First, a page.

Step 7: How to apply for a job with the method nobody taught you
This is the final step of the road map to secure your next job.
It brings together your resume, online profile, portfolio website, work experience, and networking skills to make you the clear choice for the job you want.
Let’s do it.
This is it: the final stretch. Everything we’ve done in the road map has led to this step.
You’re going to call on everything you’ve built to give yourself advantages that most other candidates just won’t have. That’s why we’ve been putting in the work, step by step.
Table of Contents
Network your way into the organization
Write a cover letter that highlights your unfair advantages
Turn interview #1 into a business consultation
Create presentation showing your vision for the role
Turn interview #2 into a pitch for your vision of the role
Negotiate proper compensation (carefully)
Network your way into the organization you want
Before you do anything, make sure that you’ve updated everything in your professional arsenal to reflect your skills, work experience, and project history. That includes the assets you’ve created for yourself so far.
Going through the actual application process means you need to have your ducks in a row.
All that work experience won’t mean much if you don’t put it on paper. Give yourself every advantage on paper (or screens) before making your approach.
Your LinkedIn profile
Your Indeed profile
Your portfolio website
Skip the application tracking systems
Application tracking systems (ATS) are the bane of job seekers’ existence. Don’t play into them, as they’re designed to make life easy for hiring managers at the expense of your time and dignity.
It's a waste of your time
You usually have to upload your resume and then re-type it all out line by line.
Keywords ruin your odds
It boils you down to a handful of keywords instead of your merits.
Stuck at HR gatekeepers
You could get cut by an HR rep who doesn’t understand the job.
You're just a number
You’re added to a database with thousands of other applicants.
Resume design lost
Your resume gets reformatted to a basic, ugly Word document.
You get lost in the herd
An ATS puts you back on a level playing field with hundreds of others.
You get no real contact
ATS’ create a barrier between you and the hiring manager.
"We'll get back to you"
Of course they won’t. An ATS has no accountability for respecting your time.
Approach the real hiring managers outside of ATS systems
The people who actually decide if you get the job aren’t HR professionals (as long as you can get past them). They mean well, but in large organizations they don’t always have the nuanced understanding of what a given role needs—or what projects could benefit the company. They juggle applications and filter them based on whatever the application tracking system spits out.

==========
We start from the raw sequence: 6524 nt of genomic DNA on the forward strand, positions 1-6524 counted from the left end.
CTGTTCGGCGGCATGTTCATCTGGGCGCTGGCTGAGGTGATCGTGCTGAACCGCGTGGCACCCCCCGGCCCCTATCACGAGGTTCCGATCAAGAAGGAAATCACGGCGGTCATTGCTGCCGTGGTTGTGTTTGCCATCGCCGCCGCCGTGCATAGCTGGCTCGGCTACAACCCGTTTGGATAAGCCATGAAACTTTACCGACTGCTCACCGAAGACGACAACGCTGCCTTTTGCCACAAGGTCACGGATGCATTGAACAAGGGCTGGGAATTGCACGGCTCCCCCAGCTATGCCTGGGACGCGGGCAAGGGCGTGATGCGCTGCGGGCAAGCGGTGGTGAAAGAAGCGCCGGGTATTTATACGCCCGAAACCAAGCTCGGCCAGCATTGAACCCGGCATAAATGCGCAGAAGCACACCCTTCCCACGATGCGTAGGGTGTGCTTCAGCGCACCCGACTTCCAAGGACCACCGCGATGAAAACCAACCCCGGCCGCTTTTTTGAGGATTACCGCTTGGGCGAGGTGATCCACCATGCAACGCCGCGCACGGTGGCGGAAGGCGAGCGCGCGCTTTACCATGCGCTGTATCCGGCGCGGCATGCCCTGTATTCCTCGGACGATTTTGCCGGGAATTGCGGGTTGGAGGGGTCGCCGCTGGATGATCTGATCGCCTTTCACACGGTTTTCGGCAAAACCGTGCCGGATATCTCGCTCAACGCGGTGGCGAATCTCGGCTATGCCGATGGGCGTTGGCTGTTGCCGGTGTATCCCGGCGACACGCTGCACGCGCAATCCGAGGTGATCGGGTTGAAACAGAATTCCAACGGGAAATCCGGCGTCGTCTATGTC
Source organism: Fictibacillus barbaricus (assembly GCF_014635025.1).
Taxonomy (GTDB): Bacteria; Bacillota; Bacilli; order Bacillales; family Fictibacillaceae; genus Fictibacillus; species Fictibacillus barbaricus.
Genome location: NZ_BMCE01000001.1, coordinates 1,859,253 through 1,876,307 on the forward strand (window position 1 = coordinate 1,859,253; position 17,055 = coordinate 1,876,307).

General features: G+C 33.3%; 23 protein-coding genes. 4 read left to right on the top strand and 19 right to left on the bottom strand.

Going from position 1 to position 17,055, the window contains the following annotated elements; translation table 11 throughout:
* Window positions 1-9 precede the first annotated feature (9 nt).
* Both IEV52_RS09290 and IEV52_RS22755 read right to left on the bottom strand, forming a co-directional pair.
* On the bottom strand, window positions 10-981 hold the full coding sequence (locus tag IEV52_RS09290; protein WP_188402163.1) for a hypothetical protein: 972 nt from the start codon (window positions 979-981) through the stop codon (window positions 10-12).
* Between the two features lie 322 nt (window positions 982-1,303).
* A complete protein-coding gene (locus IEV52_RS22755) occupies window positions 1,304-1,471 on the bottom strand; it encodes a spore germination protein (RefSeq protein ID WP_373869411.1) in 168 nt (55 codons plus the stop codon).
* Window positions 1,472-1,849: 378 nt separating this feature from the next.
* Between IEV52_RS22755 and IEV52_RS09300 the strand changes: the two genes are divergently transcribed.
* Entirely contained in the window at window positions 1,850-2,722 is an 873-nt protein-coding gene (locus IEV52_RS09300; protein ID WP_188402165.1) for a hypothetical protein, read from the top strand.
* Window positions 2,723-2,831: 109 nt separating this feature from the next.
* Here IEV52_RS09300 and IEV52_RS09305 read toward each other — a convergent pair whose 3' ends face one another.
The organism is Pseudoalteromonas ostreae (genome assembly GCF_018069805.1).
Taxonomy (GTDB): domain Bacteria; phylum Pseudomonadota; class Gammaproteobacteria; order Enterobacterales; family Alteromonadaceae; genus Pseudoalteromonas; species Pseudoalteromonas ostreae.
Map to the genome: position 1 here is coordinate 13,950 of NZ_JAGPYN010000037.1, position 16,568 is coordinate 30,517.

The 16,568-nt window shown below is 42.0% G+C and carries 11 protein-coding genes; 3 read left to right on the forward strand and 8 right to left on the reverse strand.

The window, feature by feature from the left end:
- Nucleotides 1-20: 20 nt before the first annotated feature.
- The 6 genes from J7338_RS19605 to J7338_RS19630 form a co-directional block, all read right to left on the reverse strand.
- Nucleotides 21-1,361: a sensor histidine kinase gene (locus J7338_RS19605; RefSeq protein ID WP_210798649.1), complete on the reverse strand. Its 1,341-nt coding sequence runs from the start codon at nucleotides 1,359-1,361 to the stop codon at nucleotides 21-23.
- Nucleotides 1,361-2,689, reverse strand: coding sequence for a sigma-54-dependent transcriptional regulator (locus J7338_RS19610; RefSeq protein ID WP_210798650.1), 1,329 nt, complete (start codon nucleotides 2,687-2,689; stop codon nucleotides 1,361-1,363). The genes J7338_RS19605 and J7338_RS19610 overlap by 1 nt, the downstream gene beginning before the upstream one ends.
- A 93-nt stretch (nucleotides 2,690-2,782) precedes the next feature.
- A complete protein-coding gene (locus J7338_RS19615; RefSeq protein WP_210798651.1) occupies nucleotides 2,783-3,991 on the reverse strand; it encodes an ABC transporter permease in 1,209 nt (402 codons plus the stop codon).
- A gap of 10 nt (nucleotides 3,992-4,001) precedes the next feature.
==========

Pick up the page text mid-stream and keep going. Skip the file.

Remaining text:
The first thing you’re going to do is find the gatekeepers who work at that company. If you read Step 4 of the road map, then you already know how to do this. You may have done it already.
Prospect them on LinkedIn
Find their emails via Hunter.io
Instead of proposing a work project right off the bat, ask for an informational interview about the company. You don’t need to be coy about it—feel free to say that you’re interested in the position and wanted to speak with them about their goals, their team, their challenges, and whatever they’re really excited about.
Yes, it’s more difficult than applying through an application tracking system, but that’s why it works.
“I didn’t tell him that I had submitted an application to HR. It seemed like there were two different recruiting processes: the slow one through HR, and the fast one working directly with the department manager.
Here’s how it ended up. I met Harry and the team, I got the offer and then, when I had already signed my offer letter and I was on the phone with HR talking about details, the HR person said ‘I can’t find you in our system.'”
You don’t even need to ask for a formal “informational interview.” You can just ask to meet them over coffee or something. They might not have time, but—remember—getting in touch personally, tracking them down, and asking to learn about business pains all sends messages to a hiring manager that you don’t need to be told make something happen. That’s a valuable first impression for a job seeker.
Just remember to respect their time when you ask for it. They’re doing a favour just by meeting with you—a modest amount of gratitude goes a long way.
Pro tip: Asking for informational interviews works better if you do it before there’s a job posting. It seems more genuine that way, with a much smaller risk of being perceived as someone trying to skip the proverbial line. That’s why we did it in the previous step of the road map.
If you didn’t introduce yourself ahead of time with the company where you want to apply right now, give it a try anyway. You have nothing to lose and it helps you stand out. It demonstrates resourcefulness and drive, at the very least. Just keep it genuine and do not give the hiring manager a hard sell while reaching out to them. Build the relationship first.